Saturday 1 October 2016

Houses in Dublin are desirable and yet nobody seems able to buy them

Published 31/03/2016 | 02:30

We know that houses in Dublin are no less desirable than those outside it, so we can only assume that the value slippages reflect reduced buyer numbers caused by an inability to get a mortgage. Photo: PA
We know that houses in Dublin are no less desirable than those outside it, so we can only assume that the value slippages reflect reduced buyer numbers caused by an inability to get a mortgage. Photo: PA

You have to feel sorry for the very capable and efficient statisticians at the CSO - who for years have been forced produce a flawed monthly Property Price Index.

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We only get half the picture - because the CSO deals only with data from mortgaged purchases and cash sales.

But cash sales currently account for 40pc of transactions nationally, rising to 48pc when Dublin is excluded.

And the statistics are recorded at the point at which the mortgage is drawn down. A recent survey of IPAV showed that this average period has now stretched out to 20 weeks - or five months.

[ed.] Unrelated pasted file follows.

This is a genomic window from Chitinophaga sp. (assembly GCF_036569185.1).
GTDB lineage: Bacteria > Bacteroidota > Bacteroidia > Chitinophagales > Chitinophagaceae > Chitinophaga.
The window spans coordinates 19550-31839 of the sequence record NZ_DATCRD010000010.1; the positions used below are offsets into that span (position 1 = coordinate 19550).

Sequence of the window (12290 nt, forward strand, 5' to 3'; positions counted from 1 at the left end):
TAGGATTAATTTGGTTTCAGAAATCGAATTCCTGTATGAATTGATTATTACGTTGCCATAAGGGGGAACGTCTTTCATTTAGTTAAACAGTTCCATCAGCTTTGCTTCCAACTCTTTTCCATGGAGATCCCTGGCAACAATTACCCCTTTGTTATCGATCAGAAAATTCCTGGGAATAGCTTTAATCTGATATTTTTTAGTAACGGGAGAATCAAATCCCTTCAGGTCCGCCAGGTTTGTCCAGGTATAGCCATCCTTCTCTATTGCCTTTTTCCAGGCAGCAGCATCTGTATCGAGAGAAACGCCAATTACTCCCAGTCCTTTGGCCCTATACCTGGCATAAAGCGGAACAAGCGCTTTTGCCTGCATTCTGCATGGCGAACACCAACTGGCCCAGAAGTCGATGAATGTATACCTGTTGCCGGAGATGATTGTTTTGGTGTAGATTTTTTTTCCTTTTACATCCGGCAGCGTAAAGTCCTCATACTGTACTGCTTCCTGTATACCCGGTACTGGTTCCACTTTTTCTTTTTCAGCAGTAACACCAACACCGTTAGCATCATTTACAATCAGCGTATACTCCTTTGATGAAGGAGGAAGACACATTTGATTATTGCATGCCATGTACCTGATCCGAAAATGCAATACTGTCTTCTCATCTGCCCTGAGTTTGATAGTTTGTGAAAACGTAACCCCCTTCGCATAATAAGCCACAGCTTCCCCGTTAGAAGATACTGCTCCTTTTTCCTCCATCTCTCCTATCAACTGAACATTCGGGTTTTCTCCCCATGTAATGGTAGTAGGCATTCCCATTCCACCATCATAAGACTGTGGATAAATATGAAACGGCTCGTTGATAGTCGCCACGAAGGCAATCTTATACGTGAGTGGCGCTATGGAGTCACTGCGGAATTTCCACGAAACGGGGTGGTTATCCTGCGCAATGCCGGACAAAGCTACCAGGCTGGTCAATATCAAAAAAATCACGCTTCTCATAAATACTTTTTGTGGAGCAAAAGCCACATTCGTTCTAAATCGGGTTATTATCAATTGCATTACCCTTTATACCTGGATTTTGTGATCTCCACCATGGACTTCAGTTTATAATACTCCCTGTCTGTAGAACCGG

This means the February figures from the CSO in reality are more likely to reflect what was happening last August or September.

However, by its inclusion of mortgaged buyers only, the index is at least useful on one front - to reflect the effects of the Central Bank's lending restriction.

This time it clearly shows that values for houses are falling in Dublin, and were still rising outside of the capital where prices are much cheaper.

We know that houses in Dublin are no less desirable than those outside it, so we can only assume that the value slippages reflect reduced buyer numbers caused by an inability to get a mortgage.

At the current 3.5 times salary requirement for a loan, it is impossible to see how an average Dubliner (earning €40,000 qualifies for €140,000) could hope to obtain a loan for a three-bedroom semi in a city where average prices for those types stand at €350,000 and over.

Another report this month showed that the average deposit for a property in Dublin is now €50,000, slightly less than the price of a brand new Mercedes E class saloon.

The CSO does include a footnote in its current bulletin to say it is looking at the use of stamp duty data to include cash buyers at some point in the future.

It's my guess that if we had that data today, it would be showing an increase in house purchases in Dublin by the cash kings - investors who are seeking to make a killing on the increased numbers of city families now being forced into rental - whether they can afford to repay a mortgage or not.

Irish Independent

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